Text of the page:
A: Yes, ma'am.

Q: All right.   But you're agreeing to work with [appointed counsel] as your advisory counsel?

A: Yes, I am, ma'am.

The district court, however, did not conduct an on-the-record inquiry regarding Rhoads's understanding of the punishment that might be imposed if he were convicted of first-degree burglary.

At trial, the State presented evidence consistent with the facts alleged in the complaint.   The court found Rhoads guilty of first- and second-degree burglary, and entered judgments of conviction on both charges and imposed sentence on the first-degree burglary conviction.4

Rhoads appealed to the court of appeals, arguing that (1) the evidence was not sufficient to support conviction on first-degree burglary, (2) he did not knowingly and intelligently waive his right to counsel as to the first-degree burglary charge, (3) his right to a speedy trial had been violated, and (4) he was improperly adjudicated guilty of both first- and second-degree burglary.   The court of appeals affirmed the conviction for first-degree burglary and vacated the conviction for second-degree burglary.   The court concluded that the evidence was sufficient to support a guilty verdict on first-degree burglary, Rhoads's right to a speedy trial was not violated, and his waiver-of-counsel was knowing and intelligent.   Rhoads subsequently petitioned for review of the speedy trial and waiver-of-counsel issues, and we granted review on the waiver-of-counsel issue.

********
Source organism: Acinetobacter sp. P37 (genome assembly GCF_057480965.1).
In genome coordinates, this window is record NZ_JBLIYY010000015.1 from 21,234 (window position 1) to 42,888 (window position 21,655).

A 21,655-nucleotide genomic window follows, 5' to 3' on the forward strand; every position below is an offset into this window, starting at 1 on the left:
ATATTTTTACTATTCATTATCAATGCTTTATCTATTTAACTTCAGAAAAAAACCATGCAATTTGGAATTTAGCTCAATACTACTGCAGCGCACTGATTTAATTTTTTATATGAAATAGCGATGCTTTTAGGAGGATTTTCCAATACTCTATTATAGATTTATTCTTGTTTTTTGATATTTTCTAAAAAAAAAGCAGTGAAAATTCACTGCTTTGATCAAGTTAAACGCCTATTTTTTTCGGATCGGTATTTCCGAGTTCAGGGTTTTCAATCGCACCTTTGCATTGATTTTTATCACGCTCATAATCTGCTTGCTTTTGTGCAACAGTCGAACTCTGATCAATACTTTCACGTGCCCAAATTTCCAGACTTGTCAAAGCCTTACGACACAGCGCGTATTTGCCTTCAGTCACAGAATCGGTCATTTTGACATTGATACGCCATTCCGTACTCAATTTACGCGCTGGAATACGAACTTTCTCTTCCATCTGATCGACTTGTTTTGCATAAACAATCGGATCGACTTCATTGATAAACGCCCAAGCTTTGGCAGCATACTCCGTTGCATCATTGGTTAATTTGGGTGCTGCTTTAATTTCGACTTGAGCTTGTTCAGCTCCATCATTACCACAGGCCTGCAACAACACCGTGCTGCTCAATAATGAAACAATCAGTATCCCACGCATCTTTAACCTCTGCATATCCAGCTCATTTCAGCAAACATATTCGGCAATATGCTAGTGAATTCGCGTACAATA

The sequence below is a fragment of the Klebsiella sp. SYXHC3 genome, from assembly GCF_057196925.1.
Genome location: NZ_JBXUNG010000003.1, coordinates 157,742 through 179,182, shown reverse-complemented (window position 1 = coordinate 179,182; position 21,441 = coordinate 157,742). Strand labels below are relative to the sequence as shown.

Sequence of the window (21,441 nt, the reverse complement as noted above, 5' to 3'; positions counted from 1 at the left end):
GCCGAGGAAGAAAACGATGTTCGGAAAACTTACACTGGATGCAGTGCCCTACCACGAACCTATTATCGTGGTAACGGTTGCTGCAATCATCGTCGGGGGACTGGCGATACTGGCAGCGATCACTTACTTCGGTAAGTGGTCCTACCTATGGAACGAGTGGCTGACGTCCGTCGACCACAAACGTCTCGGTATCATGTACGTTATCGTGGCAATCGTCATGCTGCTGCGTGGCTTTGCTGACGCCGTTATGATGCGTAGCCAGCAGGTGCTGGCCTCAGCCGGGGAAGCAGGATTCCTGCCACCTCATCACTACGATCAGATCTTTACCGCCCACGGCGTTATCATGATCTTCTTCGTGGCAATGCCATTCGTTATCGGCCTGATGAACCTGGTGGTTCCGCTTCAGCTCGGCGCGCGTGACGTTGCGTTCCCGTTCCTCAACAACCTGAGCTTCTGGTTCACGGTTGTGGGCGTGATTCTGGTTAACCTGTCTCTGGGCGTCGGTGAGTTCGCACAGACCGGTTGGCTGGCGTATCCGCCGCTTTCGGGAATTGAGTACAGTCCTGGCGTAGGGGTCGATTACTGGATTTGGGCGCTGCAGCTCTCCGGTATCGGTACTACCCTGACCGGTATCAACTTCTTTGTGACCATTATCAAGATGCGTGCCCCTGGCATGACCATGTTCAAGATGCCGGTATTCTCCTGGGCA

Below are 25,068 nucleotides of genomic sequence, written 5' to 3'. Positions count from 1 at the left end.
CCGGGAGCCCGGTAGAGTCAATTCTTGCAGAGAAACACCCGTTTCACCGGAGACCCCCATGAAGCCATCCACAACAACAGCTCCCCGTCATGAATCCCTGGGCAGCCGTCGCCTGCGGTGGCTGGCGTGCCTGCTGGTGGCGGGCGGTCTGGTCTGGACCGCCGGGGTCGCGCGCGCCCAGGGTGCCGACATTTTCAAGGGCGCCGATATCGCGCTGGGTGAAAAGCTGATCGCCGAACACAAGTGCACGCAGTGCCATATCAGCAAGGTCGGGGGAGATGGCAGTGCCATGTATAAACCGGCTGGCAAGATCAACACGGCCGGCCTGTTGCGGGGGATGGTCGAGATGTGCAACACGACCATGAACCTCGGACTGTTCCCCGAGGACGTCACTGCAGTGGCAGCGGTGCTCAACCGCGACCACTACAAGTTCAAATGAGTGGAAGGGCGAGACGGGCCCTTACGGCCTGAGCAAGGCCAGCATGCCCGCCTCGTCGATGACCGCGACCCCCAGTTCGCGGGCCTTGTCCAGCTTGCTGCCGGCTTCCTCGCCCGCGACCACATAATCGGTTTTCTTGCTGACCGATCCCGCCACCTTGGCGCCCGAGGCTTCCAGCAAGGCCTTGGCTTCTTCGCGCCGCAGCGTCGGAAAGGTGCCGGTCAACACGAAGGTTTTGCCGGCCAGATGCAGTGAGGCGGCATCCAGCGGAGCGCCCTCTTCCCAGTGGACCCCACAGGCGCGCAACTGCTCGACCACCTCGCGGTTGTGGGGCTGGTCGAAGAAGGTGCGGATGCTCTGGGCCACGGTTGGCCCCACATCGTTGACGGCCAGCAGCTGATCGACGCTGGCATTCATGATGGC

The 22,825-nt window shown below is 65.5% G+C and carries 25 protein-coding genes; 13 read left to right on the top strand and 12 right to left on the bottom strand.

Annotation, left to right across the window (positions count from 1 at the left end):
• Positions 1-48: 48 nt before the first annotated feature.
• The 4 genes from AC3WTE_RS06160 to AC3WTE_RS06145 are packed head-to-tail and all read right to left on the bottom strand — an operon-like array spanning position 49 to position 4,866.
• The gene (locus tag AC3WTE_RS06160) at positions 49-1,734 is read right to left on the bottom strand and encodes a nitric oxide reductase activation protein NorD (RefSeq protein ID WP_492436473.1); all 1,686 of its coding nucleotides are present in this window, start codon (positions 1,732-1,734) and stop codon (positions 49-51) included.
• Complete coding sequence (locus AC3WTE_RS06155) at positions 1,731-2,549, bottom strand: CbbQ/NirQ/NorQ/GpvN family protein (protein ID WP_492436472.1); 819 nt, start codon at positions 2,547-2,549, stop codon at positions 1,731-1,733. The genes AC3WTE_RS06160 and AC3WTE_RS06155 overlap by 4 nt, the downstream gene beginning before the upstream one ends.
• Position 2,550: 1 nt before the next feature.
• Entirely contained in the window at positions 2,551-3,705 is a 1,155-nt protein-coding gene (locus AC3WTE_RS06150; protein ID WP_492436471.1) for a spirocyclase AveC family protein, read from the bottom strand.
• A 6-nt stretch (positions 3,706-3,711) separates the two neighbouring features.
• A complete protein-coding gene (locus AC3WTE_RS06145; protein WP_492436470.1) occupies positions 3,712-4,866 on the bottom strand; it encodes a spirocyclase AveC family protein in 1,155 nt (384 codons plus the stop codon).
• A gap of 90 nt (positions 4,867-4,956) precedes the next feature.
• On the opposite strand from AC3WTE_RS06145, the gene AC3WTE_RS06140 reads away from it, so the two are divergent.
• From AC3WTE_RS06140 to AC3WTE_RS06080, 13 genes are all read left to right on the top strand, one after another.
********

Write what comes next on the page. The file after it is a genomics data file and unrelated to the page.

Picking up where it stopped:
I.